Last Updated on August 7, 2015, by eNotes Editorial. Word Count: 168
Context: Richard, Duke of Gloucester, has been crowned King Richard III. He realizes, however, that this crown is not secure. He knows the necessary course of his actions. He must have his nephews, the sons of Edward IV, murdered, must marry their sister, and must dispose of the two children of his other brother, Clarence. Tyrrel agrees to kill the young Princes Edward and Richard in the Tower. He and Dighton, another professional murderer, "smothered/ The most replenished sweet work of nature." When Richard is told of the death of the princes, he pauses to take stock of himself and to chart his further moves. Ironically he paraphrases the Bible (Luke XVI, 22: "The beggar died, and was carried by the angels into Abraham's bosom") in discussing the princes whom he has had slain:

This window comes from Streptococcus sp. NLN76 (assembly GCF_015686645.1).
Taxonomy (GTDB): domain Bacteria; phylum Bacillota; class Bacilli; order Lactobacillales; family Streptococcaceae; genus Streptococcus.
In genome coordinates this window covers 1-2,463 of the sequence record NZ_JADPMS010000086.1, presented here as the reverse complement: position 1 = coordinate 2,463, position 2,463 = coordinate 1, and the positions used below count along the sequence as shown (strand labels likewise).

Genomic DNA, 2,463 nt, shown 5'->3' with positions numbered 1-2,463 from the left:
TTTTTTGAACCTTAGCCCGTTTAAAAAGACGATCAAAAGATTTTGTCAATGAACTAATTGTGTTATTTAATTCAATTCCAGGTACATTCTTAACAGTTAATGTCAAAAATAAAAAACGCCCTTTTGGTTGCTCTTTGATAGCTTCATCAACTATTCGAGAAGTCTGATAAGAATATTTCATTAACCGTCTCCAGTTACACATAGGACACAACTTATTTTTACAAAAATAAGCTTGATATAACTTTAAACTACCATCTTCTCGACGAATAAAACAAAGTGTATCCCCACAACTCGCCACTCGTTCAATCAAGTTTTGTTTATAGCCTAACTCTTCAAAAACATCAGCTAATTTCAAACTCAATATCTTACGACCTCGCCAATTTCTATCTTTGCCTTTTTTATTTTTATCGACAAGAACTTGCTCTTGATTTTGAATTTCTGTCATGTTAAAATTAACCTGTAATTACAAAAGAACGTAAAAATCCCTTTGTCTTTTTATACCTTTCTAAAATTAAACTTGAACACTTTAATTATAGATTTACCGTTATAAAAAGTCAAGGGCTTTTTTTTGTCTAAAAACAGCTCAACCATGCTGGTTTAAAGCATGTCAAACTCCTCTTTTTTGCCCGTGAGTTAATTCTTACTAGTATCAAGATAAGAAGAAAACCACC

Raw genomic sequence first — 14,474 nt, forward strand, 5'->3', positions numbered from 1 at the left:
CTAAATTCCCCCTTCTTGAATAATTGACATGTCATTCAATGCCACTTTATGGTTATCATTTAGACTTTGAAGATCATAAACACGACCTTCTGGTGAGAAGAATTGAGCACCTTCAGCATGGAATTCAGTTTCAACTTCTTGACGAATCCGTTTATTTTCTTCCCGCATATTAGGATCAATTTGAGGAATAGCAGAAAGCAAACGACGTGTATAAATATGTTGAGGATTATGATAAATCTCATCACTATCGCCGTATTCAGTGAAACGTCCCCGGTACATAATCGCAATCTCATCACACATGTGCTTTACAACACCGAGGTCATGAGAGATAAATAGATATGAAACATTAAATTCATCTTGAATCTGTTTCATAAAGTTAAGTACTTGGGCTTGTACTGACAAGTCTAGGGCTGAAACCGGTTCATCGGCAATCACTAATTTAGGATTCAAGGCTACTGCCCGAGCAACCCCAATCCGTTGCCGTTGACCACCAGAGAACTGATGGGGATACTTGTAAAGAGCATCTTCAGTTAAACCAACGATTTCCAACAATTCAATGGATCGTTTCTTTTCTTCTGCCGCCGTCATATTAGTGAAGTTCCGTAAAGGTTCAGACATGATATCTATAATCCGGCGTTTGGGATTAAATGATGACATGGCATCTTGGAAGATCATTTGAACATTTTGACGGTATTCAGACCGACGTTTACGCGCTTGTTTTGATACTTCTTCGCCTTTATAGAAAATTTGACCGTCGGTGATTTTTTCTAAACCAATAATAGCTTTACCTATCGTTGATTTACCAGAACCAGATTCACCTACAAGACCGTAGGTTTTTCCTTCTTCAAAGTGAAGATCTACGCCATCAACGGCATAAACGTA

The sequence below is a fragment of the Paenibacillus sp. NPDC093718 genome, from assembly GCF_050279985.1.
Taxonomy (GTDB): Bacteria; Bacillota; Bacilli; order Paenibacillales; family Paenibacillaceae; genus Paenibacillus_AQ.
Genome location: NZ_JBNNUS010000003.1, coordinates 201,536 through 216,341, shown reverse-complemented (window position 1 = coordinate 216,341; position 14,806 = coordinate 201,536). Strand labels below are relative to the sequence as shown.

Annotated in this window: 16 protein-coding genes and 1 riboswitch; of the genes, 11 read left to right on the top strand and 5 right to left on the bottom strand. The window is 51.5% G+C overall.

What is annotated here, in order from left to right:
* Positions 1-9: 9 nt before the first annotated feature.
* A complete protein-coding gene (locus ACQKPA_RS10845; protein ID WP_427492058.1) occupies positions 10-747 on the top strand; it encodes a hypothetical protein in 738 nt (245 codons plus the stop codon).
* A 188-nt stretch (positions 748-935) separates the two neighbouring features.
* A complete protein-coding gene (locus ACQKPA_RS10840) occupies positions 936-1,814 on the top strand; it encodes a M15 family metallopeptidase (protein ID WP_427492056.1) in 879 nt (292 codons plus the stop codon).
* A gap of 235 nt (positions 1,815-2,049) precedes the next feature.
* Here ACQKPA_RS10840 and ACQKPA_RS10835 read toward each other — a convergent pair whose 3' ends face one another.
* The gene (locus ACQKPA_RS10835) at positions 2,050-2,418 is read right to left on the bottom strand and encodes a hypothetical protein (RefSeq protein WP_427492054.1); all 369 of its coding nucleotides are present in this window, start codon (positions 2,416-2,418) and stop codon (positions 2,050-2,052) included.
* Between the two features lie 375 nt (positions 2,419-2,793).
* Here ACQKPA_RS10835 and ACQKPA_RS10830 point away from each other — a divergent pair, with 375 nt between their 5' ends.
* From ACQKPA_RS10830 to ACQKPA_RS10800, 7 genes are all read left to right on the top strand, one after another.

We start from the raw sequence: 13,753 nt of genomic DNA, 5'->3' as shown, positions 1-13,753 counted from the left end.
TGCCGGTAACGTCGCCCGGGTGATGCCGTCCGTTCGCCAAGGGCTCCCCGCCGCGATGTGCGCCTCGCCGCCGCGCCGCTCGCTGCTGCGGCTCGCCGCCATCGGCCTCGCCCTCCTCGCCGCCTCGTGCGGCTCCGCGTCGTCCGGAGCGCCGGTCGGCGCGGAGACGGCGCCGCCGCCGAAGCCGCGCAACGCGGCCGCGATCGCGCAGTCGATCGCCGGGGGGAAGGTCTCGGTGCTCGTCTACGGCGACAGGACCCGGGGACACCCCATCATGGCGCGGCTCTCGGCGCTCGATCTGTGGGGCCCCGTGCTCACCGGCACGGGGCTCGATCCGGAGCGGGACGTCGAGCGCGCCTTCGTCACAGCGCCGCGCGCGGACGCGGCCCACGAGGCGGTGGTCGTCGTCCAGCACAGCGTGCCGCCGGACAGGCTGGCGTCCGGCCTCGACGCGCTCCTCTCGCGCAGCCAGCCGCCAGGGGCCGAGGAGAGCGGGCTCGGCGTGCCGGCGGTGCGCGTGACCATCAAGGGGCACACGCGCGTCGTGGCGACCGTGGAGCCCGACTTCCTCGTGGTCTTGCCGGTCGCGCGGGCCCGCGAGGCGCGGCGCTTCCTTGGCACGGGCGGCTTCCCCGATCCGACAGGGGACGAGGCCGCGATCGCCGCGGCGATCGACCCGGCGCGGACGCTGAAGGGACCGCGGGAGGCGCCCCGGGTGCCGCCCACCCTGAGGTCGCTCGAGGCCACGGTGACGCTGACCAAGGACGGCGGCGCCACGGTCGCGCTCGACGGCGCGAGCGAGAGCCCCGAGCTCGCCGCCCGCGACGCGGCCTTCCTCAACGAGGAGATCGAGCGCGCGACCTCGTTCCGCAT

The son of Clarence have I pent up close,
His daughter meanly have I matched in marriage,
The sons of Edward sleep in Abraham's bosom,
And Anne my wife hath bid this world good night.
. . .